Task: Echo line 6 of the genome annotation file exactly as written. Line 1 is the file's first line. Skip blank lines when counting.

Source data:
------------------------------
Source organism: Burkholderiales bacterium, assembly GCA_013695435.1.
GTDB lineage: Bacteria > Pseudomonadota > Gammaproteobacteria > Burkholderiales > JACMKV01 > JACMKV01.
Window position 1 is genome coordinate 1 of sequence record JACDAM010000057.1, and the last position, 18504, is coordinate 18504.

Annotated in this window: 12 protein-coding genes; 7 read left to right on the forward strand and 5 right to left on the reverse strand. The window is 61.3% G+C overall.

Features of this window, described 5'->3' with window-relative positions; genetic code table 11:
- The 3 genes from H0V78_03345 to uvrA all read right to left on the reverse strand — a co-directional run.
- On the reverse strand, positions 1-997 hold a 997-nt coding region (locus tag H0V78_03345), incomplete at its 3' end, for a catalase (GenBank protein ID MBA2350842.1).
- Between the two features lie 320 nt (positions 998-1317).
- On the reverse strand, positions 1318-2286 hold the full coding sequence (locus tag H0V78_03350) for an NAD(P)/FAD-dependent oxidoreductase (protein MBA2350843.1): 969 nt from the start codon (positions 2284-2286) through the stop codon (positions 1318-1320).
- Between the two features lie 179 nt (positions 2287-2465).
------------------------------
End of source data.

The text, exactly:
- The 3 genes from H0V78_03345 to uvrA all read right to left on the reverse strand — a co-directional run.